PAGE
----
India: Why Law Against Exam Cheating May Not Work


India’s parliament has passed a stringent new law to prevent cheating in exams for government jobs and admission to public colleges.

The Public Examinations (Prevention of Unfair Means) Act, 2024 – which was passed on Tuesday – carries a jail sentence of three to 10 years for those who facilitate cheating.

It also carries a fine ranging between 1 million rupees ($12,040; £9,551) and 10 million rupees.

The new law does not impose penalties directly on test takers; instead, their punishments will be determined by the rules set forth by their respective testing authorities.

The law will be applicable to most exams conducted by the federal government and its test agencies. All offences are non-bailable and will be investigated by senior police officials.

The Bharatiya Janata Party (BJP)-led government has said the act will bring “greater transparency, fairness and credibility” as it is the first federal legislation to prevent malpractices in examinations.

But critics argue that severe punishment alone won’t effectively address the issue, noting instances of cheating and impersonation already punishable under India’s criminal laws.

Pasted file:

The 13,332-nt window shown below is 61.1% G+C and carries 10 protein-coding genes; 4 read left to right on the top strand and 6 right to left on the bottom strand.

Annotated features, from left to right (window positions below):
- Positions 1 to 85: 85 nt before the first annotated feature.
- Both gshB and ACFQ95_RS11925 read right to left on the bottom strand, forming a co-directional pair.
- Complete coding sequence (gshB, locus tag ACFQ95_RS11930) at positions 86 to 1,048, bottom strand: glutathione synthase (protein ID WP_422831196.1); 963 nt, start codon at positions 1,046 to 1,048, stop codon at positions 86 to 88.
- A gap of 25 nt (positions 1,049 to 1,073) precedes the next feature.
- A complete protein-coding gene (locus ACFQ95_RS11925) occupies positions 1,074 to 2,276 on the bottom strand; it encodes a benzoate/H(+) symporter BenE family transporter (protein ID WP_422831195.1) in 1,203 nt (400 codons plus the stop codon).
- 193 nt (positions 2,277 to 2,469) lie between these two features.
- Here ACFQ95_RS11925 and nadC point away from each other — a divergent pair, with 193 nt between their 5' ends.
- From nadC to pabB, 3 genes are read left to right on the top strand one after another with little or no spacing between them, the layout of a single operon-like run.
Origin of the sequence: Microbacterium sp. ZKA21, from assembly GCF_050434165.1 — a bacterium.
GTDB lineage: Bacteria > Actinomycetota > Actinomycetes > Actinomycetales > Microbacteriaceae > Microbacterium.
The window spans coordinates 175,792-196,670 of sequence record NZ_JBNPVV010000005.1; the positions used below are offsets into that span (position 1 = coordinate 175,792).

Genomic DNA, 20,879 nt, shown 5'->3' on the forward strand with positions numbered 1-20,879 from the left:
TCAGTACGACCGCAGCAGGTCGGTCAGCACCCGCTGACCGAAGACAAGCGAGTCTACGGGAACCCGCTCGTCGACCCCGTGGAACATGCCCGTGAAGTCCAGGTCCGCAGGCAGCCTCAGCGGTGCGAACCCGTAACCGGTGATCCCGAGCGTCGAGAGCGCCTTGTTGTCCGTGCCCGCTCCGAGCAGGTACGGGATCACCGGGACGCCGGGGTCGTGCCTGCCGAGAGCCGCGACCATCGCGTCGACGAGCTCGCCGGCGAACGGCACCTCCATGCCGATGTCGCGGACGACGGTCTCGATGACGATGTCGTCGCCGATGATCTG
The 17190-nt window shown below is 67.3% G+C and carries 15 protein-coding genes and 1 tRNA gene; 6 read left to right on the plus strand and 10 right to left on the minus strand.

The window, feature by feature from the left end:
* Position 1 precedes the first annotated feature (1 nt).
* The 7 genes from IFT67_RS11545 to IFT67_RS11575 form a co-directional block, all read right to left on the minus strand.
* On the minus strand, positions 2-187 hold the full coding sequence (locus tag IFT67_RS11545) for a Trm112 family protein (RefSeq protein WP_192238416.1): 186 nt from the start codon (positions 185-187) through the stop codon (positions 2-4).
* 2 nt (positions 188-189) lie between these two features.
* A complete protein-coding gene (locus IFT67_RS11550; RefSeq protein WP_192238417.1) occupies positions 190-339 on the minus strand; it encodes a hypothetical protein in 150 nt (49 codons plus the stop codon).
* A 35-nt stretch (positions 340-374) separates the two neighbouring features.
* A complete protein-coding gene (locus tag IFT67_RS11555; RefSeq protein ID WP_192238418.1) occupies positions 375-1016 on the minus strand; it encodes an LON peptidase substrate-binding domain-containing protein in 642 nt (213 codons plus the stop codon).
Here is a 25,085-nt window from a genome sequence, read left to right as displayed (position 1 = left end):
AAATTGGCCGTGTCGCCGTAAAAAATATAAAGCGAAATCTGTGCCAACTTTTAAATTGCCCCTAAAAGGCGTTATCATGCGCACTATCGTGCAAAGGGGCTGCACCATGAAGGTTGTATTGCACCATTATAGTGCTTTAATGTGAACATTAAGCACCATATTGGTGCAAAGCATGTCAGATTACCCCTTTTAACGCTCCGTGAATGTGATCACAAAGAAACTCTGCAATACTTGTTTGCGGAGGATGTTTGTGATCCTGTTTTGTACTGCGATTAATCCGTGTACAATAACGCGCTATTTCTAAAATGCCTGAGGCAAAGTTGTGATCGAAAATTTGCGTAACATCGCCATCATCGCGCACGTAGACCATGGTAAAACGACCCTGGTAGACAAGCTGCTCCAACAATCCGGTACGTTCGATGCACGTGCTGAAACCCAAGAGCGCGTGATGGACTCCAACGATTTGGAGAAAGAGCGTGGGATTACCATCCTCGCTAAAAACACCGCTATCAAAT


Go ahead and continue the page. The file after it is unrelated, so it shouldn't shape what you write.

Hundreds of aspirants continued their protest outside the Staff Selection Commissions (SSC) office at CGO Complex demanding that Central Bureau of Investigation conduct an investigation into the alleged paper leak and mass cheating in the Combined Graduate-Level (CGL) Tier II examination, on March 3, 2018 in New Delhi, India
Image caption,Aspirants protesting against exam paper leaks in India

“The new law could prove to be ineffective because coaching centres collude with students to help them pass entrance examination,” says Ghanta Chakrapani, former chairman of a state-run organisation which recruits people for state government jobs.

In 2022, India’s top investigative agency, the Central Bureau of Investigation (CBI), arrested a Russian hacker for reportedly breaching the entrance exam for admission to the prestigious Indian Institutes of Technology (IITs). The hacker allegedly worked for a coaching institute.

Cheating is prevalent in India due to the intensely competitive nature of government jobs and top college admission tests, where millions vie for a limited number of positions.

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